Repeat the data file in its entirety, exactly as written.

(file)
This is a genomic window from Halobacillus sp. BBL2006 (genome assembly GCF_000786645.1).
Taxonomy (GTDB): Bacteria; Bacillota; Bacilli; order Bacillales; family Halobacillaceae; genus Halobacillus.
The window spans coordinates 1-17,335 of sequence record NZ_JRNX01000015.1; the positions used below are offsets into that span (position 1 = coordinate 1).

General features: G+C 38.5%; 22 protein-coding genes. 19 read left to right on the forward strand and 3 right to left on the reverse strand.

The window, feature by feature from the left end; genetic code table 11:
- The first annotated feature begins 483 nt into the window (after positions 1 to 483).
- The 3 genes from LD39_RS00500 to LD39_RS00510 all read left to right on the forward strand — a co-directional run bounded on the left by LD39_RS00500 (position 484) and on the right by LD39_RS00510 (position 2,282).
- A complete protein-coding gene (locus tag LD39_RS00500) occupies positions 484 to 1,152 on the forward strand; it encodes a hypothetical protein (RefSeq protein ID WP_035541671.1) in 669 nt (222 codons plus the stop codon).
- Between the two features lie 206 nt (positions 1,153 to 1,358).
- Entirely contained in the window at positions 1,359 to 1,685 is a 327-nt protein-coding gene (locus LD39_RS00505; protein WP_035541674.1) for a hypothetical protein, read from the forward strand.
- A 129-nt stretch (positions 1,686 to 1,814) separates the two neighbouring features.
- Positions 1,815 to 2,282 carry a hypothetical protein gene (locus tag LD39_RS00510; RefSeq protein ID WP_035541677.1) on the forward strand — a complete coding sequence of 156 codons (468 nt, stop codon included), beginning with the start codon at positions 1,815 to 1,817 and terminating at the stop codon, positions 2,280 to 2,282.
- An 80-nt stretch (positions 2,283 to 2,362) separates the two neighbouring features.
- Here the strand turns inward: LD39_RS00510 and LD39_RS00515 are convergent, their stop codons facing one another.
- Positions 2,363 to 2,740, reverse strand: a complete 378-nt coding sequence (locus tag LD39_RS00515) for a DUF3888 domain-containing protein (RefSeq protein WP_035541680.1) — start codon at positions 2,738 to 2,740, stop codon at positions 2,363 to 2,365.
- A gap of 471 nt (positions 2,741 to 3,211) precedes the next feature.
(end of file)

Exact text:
This is a genomic window from Halobacillus sp. BBL2006 (genome assembly GCF_000786645.1).
Taxonomy (GTDB): Bacteria; Bacillota; Bacilli; order Bacillales; family Halobacillaceae; genus Halobacillus.
The window spans coordinates 1-17,335 of sequence record NZ_JRNX01000015.1; the positions used below are offsets into that span (position 1 = coordinate 1).

General features: G+C 38.5%; 22 protein-coding genes. 19 read left to right on the forward strand and 3 right to left on the reverse strand.

The window, feature by feature from the left end; genetic code table 11:
- The first annotated feature begins 483 nt into the window (after positions 1 to 483).
- The 3 genes from LD39_RS00500 to LD39_RS00510 all read left to right on the forward strand — a co-directional run bounded on the left by LD39_RS00500 (position 484) and on the right by LD39_RS00510 (position 2,282).
- A complete protein-coding gene (locus tag LD39_RS00500) occupies positions 484 to 1,152 on the forward strand; it encodes a hypothetical protein (RefSeq protein ID WP_035541671.1) in 669 nt (222 codons plus the stop codon).
- Between the two features lie 206 nt (positions 1,153 to 1,358).
- Entirely contained in the window at positions 1,359 to 1,685 is a 327-nt protein-coding gene (locus LD39_RS00505; protein WP_035541674.1) for a hypothetical protein, read from the forward strand.
- A 129-nt stretch (positions 1,686 to 1,814) separates the two neighbouring features.
- Positions 1,815 to 2,282 carry a hypothetical protein gene (locus tag LD39_RS00510; RefSeq protein ID WP_035541677.1) on the forward strand — a complete coding sequence of 156 codons (468 nt, stop codon included), beginning with the start codon at positions 1,815 to 1,817 and terminating at the stop codon, positions 2,280 to 2,282.
- An 80-nt stretch (positions 2,283 to 2,362) separates the two neighbouring features.
- Here the strand turns inward: LD39_RS00510 and LD39_RS00515 are convergent, their stop codons facing one another.
- Positions 2,363 to 2,740, reverse strand: a complete 378-nt coding sequence (locus tag LD39_RS00515) for a DUF3888 domain-containing protein (RefSeq protein WP_035541680.1) — start codon at positions 2,738 to 2,740, stop codon at positions 2,363 to 2,365.
- A gap of 471 nt (positions 2,741 to 3,211) precedes the next feature.